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Porsche on the edge

Reaper

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These are some confusing times in the automotive world. For the past few years, it seemed as though Porsche was primed to rule the world. It was selling plenty of product, and more importantly, it was quickly gobbling up shares of German juggernaut Volkswagen. Dried-up credit markets and slow sales have conspired to put a big wrench in Porsche's plans, though.

We already knew that the Stuttgart sports car (and SUV) maker has ditched plans to take over VW and instead plans to merge the two companies. German magazine Der Spiegel (via The Local) is reporting that times are so tight at Porsche that it actually skirted bankruptcy for three days in March. The German automaker received a 700 million euro loan ($978 million USD) from VW to stay out of trouble, but needs another 2.5 billion euros (nearly $3.5B USD) to stay in business. Porsche has tried to tap the German government to receive more loans to pare down the enormous debt it had incurred in attempting to buy VW. In fact, Porsche, which sells fewer than 100,000 vehicles per year, has accrued an astonishing 9 billion euros worth of debt (around $12.6B USD). That's 50% more debt than Chrysler.
REPORT: Porsche facing dire times, actually skirted bankruptcy in March


Wonder how many others are on the verge????

Reaper


 

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German Carmaker Narrowly Averts Bankruptcy

Luxury carmaker Porsche came very close to bankruptcy in March. Only a dramatic rescue operation saved the company, but it's still on the skids. Over the coming weeks, the sports car manufacturer -- which is up to its hubcaps in debt -- could find itself in an increasingly difficult financial situation if it doesn't swiftly merge with Volkswagen.

In fairytales, a fairy occasionally appears when the going gets really rough. The hero makes three wishes, extricates himself from various predicaments, and can look forward to eternal happiness.

In the harrowing tale currently embroiling Porsche, the good fairy is played by a sheik. Porsche managers say the company is conducting promising negotiations with the emirate of Qatar.

An investor could buy a stake in Porsche or help the carmaker, which is strapped for cash, by acquiring its troublesome Volkswagen stock options. In any case, he would give Porsche a cash injection worth billions and rid the company of all its problems.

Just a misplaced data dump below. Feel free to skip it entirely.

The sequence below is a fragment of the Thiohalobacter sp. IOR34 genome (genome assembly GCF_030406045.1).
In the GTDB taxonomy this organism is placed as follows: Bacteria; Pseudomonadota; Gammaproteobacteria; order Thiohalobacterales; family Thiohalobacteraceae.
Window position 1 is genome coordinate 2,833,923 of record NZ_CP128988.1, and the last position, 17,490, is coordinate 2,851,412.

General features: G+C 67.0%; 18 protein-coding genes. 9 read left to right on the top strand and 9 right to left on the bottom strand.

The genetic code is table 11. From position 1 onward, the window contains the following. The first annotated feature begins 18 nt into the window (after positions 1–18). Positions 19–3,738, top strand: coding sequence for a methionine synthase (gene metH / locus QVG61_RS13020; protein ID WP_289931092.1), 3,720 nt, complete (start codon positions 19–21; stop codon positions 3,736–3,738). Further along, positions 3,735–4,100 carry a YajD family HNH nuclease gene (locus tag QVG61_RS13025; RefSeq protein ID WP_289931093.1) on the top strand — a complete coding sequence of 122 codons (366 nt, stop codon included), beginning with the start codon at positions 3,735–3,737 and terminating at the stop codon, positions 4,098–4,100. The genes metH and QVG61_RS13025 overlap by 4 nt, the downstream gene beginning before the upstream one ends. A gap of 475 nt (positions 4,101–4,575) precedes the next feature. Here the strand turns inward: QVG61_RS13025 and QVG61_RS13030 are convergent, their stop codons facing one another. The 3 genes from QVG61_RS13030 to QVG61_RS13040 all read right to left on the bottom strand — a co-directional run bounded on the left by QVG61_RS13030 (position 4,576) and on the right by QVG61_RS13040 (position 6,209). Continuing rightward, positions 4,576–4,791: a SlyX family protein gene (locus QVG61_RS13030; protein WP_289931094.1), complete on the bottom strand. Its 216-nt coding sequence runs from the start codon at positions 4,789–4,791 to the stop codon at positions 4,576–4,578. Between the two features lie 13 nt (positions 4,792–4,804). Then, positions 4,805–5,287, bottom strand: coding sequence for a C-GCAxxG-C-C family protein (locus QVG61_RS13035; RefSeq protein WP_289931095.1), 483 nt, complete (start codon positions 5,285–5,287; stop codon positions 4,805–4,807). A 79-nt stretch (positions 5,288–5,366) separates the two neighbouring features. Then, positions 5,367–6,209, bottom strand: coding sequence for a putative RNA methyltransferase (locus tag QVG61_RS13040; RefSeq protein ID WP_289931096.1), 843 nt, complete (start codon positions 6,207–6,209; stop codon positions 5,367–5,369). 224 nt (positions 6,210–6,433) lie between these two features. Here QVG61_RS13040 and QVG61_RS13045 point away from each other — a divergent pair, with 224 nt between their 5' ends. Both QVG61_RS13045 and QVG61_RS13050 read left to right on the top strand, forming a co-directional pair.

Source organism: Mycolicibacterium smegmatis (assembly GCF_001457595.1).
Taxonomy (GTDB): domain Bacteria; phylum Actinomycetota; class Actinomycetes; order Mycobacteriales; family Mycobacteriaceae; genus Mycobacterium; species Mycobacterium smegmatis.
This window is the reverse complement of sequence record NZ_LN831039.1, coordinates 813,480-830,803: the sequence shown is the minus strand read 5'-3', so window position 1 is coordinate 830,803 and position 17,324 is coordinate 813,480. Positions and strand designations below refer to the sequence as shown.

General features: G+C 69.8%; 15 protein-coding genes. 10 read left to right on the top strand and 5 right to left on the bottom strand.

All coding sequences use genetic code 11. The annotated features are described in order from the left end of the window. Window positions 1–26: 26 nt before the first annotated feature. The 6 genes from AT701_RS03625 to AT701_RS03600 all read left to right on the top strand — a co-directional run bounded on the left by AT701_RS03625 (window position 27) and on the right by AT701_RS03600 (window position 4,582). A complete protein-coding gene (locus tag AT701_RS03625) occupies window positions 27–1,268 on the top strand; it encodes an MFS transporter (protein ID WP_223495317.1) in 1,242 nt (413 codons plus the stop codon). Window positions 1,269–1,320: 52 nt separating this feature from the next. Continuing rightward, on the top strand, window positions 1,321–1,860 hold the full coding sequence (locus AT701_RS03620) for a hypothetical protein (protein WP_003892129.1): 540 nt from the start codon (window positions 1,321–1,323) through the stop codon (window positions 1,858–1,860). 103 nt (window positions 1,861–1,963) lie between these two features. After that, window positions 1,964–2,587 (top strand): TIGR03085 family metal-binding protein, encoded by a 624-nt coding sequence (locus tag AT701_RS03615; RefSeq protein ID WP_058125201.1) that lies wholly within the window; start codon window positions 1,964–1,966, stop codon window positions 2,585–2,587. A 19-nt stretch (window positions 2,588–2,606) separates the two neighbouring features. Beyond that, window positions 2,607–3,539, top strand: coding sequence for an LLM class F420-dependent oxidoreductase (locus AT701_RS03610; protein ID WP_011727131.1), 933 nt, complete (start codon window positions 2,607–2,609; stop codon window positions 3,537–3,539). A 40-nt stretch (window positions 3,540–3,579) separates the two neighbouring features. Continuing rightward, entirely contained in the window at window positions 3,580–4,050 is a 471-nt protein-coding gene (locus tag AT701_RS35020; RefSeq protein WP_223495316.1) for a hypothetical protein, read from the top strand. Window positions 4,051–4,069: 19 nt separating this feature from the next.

But, for the time being, that is just a fairytale. No sovereign wealth fund that intends to safely invest its money is likely to be interested in buying a stake in Porsche or VW. Both companies appear to be in a totally chaotic state.

Merger negotiations have been broken off, then resumed. The shareholder families Porsche and Piëch are at each other's throats. Uwe Hück, a member of the Porsche works council that represents employees' interests inside the company, has called on the workforce to demonstrate against co-owner Ferdinand Piëch. And Piëch wants to sack Porsche CEO Wendelin Wiedeking.

But all backroom squabbling aside, the real problem is that Porsche needs fresh capital, or the automaker could become a total loss. "There still remains a risk of insolvency," says a VW manager. Porsche CEO Wiedeking told the supervisory board of Porsche Automobil Holding SE: The "critical situation" will continue even after an extension is granted on the €10 billion ($14 billion) in loans. And co-owner Piëch says: "None of the shareholders wants to see an insolvency."
SPIEGEL ONLINE - Druckversion - Porsche's Plight: German Carmaker Narrowly Averts Bankruptcy - SPIEGEL ONLINE - News - International

 

ScoHar

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wow couldn't see that coming......
 

danja

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It's amazed me that companies like Ferrari and Rolls Royce (their automotive division anyway) have managed to keep afloat as long as they have.

You can pretty much count on one hand the number of RRs that get sold each year, and even though they sell for exorbitant prices, I can't see it covering all the R&D, and employee costs involved. It's not a cheap business to be in.

Ferrari move slightly more product, but not heaps, plus they have other costs like sponsorship commitments in motorsport. I wonder how well these guys are doing behind the scenes.

It would be a shame to see such iconic brands disappear into history. If they did, I can't see them being replaced.
 

Reaper

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It's amazed me that companies like Ferrari and Rolls Royce (their automotive division anyway) have managed to keep afloat as long as they have.

You can pretty much count on one hand the number of RRs that get sold each year, and even though they sell for exorbitant prices, I can't see it covering all the R&D, and employee costs involved. It's not a cheap business to be in.

Ferrari move slightly more product, but not heaps, plus they have other costs like sponsorship commitments in motorsport. I wonder how well these guys are doing behind the scenes.

It would be a shame to see such iconic brands disappear into history. If they did, I can't see them being replaced.
Ferrari are owned by Fiat who seem to be tripping over money right now. RR are part of BMW (?) or something along those lines. Like Paris Hilton, without rich parents they would be broke.

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danja

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Ferrari are owned by Fiat who seem to be tripping over money right now. RR are part of BMW (?) or something along those lines. Like Paris Hilton, without rich parents they would be broke.
Fortunately for us, they are better looking that Paris Hilton :)
 
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